Mosquitoes, bird test positive for West Nile

Eleven mosquito samples in Burbank have tested positive for the West Nile virus, and an infected dead bird was found in Glendale, prompting local officials to renew calls for eliminating standing pools of water where the insects prefer to breed.

“It’s been such an epidemic year,” said Truc Dever, a spokeswoman for the Greater Los Angeles County Vector Control District.

The infected house sparrow was found dead in the 1000 block of Willard Avenue in Glendale. The 11 mosquito samples that tested positive for the virus in Burbank were from sites scattered across the city.

Burbank officials advised residents in a September newsletter to eliminate standing water on their properties, city spokesman Keith Sterling said.

“When there are one or two [cases], we are concerned,” he said.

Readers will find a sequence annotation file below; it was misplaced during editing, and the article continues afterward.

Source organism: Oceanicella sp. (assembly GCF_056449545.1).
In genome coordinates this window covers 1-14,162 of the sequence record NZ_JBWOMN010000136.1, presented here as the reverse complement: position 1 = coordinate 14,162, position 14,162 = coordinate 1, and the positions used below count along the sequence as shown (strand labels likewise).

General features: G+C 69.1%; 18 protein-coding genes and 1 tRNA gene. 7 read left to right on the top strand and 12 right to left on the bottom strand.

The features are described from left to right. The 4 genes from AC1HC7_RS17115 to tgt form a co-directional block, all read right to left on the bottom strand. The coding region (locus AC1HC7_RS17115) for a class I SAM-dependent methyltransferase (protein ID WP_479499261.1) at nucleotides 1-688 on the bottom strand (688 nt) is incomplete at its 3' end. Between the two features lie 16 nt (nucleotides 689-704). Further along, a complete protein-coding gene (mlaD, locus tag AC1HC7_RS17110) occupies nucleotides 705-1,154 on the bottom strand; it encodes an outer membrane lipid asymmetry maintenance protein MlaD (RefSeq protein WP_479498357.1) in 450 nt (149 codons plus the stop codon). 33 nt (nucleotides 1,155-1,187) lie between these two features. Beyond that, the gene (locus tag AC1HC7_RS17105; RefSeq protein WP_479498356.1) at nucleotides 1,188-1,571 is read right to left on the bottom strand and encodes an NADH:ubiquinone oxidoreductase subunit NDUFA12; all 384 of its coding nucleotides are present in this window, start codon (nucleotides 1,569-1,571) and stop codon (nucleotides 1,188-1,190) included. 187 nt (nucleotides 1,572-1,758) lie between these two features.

The California Department of Public Health confirmed at least 33 people had contracted the West Nile virus this year. Of those, 10 live in Los Angeles County.

While no deaths have been reported, 20 patients developed a neuro-invasive disease, according to the department’s Infectious Disease Branch.

About 80% of infected patients don’t show symptoms, according to the state Public Health Department. One in five people show mild symptoms, including nausea, rash, body aches, headaches, vomiting and swollen lymph glands about three to 14 days after being bitten.

Less than 1% of infected patients exhibit severe symptoms, which include high fever, muscle weakness, vision loss, coma, paralysis and neurological disease such as meningitis.

The California Department of Food and Agriculture confirmed five horses in Kern, Los Angeles, Tulare and Fresno counties had contracted the disease as of Sept. 8. All were recovering from the disease.

Another 135 sentinel chickens in 10 California counties have also tested positive, according to the state.

To report a dead bird or squirrel, visit or call (877) WNV-BIRD.


Authorities recommend the following precautions against mosquitoes:

Dump and drain all standing water, which can be a breeding ground for mosquitoes.

Mosquitoes are most active at dusk and dawn, so stay indoors during those periods.

Wear insect repellant to avoid being bitten.

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